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Top 7 Things System Administrators Forget to Do
Pages: 1, 2

5. Forgetting the Risks of Flash Memory Drives

USB flash drives can transport large files to colleagues or client's remote office and access data without worrying about compatibility. You can take work home or travel with data without needing a laptop. Unlike a CD-R disk, you can edit documents or data on the flash drive directly. You can also backup files.



But, flash drives can be a system administrator's worst nightmare. Viruses can be brought in from home, employees could make a "home copy" of a corporate software package, or, in the worst case, flash drives could be used in corporate espionage (e.g., where sensitive data like trade secrets or customer lists are stolen).

A poll of taken in the United Kingdom corporate IT managers revealed that:

  • 84 percent of businesses do not have security policies to prevent employees using removable media on their networks.
  • Half of respondents believe employees take unnecessary risks with critical corporate data.
  • Two in five admitted to having no idea whether removable media had been used to steal sensitive corporate information.
  • 85 percent of firms said that their employees use removable data devices throughout the company, transporting data between the office and home.

6. Forgetting to Manage Partial Root Access

Many administrators believe that using sudo in Unix-based systems or "run as" in Windows is a panacea to help delegate some system responsibilities to non-administrators without giving away full root access. sudo uses a setuid root binary to execute commands on an authorized user's behalf, after he has entered his current password.

While this may allow you to give out limited root access without giving away the root password, it is really only a useful method when all of the sudo users can be completely trusted. As an organization grows in size, administrators will often forget who has partial root access. Changes in personnel, management, users, and a lack of resources can leave ordinary users with access to programs that have known exploits. For that reason, in dynamic business environments, you cannot afford to lose control of the sudo users group. A solution to the problem involves centralizing management of sudo users.

7. Forgetting Courtesy

I wonder how many times this comes up. A month ago, a young lady in our office attempted to move a large conference table. The CTO and I made a valiant attempt to help her. We failed. The table weighed too much for us to move. The CTO looked around and asked two of our IT guys to help. You might think that they would have jumped at the chance to please the boss. The IT guys gave us the Mohamed Ali look. The young lady and I simultaneously uttered, "Don't ask them."

I had just joined the company and couldn't believe the stories I heard. The troublemaker came out in me and I went to my immediate supervisor to ask if the support people from the IT department really cast an evil eye when someone requests help. He answered in the affirmative and asked, "Aren't all IT guys like that?"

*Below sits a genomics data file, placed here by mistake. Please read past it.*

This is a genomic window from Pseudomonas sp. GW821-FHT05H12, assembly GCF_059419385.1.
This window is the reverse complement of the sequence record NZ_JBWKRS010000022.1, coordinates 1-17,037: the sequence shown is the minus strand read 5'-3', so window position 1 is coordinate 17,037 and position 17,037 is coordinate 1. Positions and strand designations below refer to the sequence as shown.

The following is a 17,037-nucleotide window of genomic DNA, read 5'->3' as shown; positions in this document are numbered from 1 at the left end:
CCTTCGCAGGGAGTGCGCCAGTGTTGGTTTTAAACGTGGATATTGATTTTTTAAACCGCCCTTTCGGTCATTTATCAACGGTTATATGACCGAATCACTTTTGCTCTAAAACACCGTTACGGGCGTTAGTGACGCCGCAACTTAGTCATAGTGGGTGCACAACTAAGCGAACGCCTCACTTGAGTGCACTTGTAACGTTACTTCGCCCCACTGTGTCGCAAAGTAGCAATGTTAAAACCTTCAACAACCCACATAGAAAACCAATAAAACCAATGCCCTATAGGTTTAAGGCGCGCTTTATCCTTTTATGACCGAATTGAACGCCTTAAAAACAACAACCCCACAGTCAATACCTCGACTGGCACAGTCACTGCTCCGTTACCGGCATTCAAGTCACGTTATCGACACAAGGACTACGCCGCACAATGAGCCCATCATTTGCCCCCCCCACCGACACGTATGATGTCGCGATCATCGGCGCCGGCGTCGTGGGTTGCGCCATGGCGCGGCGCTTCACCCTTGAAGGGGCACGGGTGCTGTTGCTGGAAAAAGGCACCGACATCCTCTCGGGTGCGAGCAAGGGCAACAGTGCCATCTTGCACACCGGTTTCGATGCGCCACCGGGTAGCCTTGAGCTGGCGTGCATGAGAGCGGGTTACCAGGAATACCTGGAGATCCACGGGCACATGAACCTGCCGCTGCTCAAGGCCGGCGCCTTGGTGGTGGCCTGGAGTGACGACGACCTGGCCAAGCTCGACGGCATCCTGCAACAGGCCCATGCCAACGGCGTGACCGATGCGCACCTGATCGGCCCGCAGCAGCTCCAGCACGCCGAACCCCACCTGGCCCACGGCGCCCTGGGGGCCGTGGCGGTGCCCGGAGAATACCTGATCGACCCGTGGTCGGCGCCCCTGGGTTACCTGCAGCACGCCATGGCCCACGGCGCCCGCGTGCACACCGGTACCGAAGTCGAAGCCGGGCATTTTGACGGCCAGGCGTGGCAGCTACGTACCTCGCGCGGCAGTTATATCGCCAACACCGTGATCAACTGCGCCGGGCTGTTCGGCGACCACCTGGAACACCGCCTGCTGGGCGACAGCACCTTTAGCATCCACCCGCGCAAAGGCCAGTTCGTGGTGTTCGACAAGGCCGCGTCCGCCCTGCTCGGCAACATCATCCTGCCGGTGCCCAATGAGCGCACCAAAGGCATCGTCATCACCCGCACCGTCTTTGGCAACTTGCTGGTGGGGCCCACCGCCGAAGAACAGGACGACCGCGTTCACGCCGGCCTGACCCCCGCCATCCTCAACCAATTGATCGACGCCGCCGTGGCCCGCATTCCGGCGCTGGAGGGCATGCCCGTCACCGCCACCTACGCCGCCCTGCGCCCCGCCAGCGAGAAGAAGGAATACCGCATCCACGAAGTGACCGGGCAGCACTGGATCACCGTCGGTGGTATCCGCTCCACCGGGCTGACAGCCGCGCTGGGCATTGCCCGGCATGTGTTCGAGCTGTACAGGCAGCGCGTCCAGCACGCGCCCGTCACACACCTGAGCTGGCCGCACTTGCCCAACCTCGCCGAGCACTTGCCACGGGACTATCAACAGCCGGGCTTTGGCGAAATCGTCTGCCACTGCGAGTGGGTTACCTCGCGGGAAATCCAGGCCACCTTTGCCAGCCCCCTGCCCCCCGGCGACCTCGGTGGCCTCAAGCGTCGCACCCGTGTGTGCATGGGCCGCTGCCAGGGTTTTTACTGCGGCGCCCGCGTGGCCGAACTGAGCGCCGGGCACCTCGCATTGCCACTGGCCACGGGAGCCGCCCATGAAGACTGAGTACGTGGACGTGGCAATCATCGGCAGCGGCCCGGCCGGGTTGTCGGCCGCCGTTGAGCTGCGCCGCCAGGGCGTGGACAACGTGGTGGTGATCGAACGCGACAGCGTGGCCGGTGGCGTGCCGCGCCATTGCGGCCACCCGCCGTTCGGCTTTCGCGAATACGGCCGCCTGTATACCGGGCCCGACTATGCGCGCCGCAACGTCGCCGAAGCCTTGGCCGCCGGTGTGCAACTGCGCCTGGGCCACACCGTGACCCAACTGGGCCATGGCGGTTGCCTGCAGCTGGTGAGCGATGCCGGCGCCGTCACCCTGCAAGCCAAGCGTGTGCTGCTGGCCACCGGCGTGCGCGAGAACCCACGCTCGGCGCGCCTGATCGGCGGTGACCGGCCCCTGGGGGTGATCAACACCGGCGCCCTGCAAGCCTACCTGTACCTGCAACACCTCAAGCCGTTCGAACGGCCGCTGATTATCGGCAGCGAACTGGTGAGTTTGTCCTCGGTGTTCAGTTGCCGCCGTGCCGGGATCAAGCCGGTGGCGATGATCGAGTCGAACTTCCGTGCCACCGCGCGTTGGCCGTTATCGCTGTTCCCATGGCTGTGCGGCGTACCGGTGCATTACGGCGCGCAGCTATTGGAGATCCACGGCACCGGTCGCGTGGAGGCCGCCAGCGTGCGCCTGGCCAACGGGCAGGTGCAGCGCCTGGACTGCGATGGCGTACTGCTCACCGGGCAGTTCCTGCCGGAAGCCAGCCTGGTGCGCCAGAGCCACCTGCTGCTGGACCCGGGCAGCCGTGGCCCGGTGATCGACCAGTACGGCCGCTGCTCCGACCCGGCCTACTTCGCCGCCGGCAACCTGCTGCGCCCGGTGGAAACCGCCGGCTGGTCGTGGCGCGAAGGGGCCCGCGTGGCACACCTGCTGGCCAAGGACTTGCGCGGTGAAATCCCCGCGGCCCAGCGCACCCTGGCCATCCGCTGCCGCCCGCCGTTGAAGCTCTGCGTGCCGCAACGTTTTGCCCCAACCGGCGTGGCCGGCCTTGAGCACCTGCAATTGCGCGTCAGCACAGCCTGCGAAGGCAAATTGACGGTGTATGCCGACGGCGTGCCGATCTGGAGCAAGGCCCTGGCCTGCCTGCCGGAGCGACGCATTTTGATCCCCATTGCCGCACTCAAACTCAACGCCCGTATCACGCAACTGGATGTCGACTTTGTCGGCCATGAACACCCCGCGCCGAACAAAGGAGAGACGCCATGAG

I understood the sour attitudes exhibited by our busy admins. I pulled weekend all-nighters many times. Fortunately, during my early days in help desk and call center training, someone instilled in me the need for a smile and a helpful attitude no matter how many hours of sleep I had. Courtesy and diplomacy became the hallmark of my work ethic.

Now, I said I have this troublemaker side. So, I wrote up a generic job description of technical support personnel. I put the description together from several job requirements listed on Monster and Dice job boards. I then presented it to my boss and made sure to read it over with him. Soon afterward, I saw a closed door and heard something like computer parts smashing against walls. The IT guys came out of their office looking ready to remove my head. They marched to the data center and didn't come out for a week. But a funny thing happened when they emerged from the data center; they had cooled down and both gentlemen apologized. They became models of courtesy.

I began asking people in other divisions within our company if their IT people acted like jerks. I learned we hadn't cornered the market of system administrators in need of anger management training. Somewhere along the line, a sour disposition took hold, and it never changed. It happens a lot in our world.

If you want support from management, consider remembering that the user you offend today could wind up on the board of directors. Regardless of that possibility, system administrators should always remember that their clients are internal and if you want to keep your job, be good to your clients.

Final Thoughts

Do system administrators really forget to do things because they're lazy or do the pressures of the job keep them from getting everything done? If the latter is true, then the less important to-dos may not get done. My experience tells me that a person can only do so much. If you have to work a 15-hour day just to get the basics done, then management needs to re-evaluate its commitment to the IT department. I believe that's the case.

Tom Adelstein became an author in 1985 and has published and written non-fiction books, journalistic investigative reports, novels and screen plays prolifically ever since.


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